Have you seen how many engravings are attributed to Piranesi, and the complexity of each? Is it physically possible to accomplish this in a life time? Should we accept his (or his son's) authorship as a fact, or look for a more reasonable explanation?
 

Dielectric

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Have you seen how many engravings are attributed to Piranesi, and the complexity of each? Is it physically possible to accomplish this in a life time? Should we accept his (or his son's) authorship as a fact, or look for a more reasonable explanation?
I did KD, I called up google images and searched that way, and that's how I ran into the article because it featured the round red rising sun which supposedly he was ideologically opposed to, or at least that was my understanding. It was unclear which of the Japanese flags he opposed. At any rate that's what caught my attention in the first place.

So which flag did he oppose? The Sun burst flag of the Army and Navy, or the round rising sun? The reason being that there may be a connection to an on-going narrative here involving nationalism. Japan more recently legalized the Sunburst flag which had been outlawed after WWII. Sort of funny no American Media even noticed, yet again if the Germans had suddenly raised the Swastika all hell would have broken lose don't ya think?
 
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KorbenDallas

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This does not really answer the question I asked. @Timeshifter referred to the volume of work attributed to one person. He did not question the existence of the art but rather the associated assigned authorship. And rightfully so, for TPTB gave us the guy who was born at some point, and died at some point. If this is not suspicious, I don't know what is. Could there be a plausible explanation for the artist of this magnitude to be missing his dates of birth, and death? I doubt.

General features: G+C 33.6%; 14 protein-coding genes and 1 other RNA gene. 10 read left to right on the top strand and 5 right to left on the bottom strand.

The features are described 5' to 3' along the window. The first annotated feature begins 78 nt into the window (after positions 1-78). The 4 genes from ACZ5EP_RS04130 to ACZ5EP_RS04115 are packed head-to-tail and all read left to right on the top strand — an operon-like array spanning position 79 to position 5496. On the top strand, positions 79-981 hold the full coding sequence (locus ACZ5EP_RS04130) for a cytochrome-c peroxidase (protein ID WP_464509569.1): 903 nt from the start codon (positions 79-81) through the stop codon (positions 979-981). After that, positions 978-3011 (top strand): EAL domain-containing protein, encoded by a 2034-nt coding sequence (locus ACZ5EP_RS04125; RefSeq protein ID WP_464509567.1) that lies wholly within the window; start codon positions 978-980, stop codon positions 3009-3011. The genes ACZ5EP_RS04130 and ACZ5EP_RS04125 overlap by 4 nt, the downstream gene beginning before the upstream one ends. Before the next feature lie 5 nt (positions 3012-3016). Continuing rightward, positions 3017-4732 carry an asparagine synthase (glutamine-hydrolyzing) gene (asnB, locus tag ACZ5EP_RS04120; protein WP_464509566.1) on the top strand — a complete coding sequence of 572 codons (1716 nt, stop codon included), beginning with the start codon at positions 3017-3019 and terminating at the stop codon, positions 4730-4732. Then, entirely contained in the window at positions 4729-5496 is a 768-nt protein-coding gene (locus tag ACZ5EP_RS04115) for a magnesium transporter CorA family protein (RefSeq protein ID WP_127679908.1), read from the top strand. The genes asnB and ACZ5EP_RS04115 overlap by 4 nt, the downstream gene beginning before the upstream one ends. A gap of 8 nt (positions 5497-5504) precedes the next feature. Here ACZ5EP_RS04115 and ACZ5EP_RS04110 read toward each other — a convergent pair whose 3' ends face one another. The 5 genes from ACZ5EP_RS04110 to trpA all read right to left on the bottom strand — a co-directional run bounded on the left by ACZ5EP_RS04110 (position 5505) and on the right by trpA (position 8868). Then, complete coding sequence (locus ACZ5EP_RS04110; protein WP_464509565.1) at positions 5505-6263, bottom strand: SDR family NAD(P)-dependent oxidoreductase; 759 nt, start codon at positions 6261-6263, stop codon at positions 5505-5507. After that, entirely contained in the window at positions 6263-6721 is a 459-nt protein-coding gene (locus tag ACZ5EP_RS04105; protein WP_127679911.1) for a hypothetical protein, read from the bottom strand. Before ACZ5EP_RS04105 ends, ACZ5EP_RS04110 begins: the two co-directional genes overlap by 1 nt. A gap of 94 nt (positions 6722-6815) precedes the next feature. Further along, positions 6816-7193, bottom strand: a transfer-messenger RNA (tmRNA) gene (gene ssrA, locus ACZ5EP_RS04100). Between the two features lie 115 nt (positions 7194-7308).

As far as flags go, I do not know. Why do we have this?
 

Dielectric

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Back to the car issue, that drawing does not resemble any steam driven vehicle I can locate, and you would think that any form of horseless vehicle
would have created news in that epoch of time because of the novelty and because of the immense cost associated with any such machine.

People today don't realize what it took to make any kind of machine at the turn of the last century. Even up to the 1960's most cars were largely hand made. All vehicles all being made by skilled hands with decades of experience and training. Even up into the 1960's Japanese manufacturing was still building cars and trucks in factories with dirt floors. So primitive it boggles the mind by our standards of today.
The reckoning : Halberstam, David : Free Download, Borrow, and Streaming : Internet Archive

When you look at any machine which existed before not too long ago, well into the 1970's or even 1980's, you have to realize that every part produced to build it came directly from the hands of another human being. Robotics didn't exist, not really, all that existed was a so called manufacturing engineering, which basically is about how to design an assembly line as efficiently as possible. There were machines which were single purpose machines that somewhat automated manufacturing but even so all of these were supervised or directly controlled by human beings and that is still a large portion of many types of manufacturing.

Now this is an Avery Steam Tractor for farming. Unknown vintage but Avery went under in the Great Depression according to the official version
of reality. It was probably built around the turn of the last century. Avery tractors are very rare and the history behind this machine does itself cause one to question because here is an surviving example, and then there's the drawing of the factory below, and yet again these are considered very rare machines.
Avery Company - Wikipedia

Avery Steam Tractor.jpg

AveryCompanyLetterhead.jpg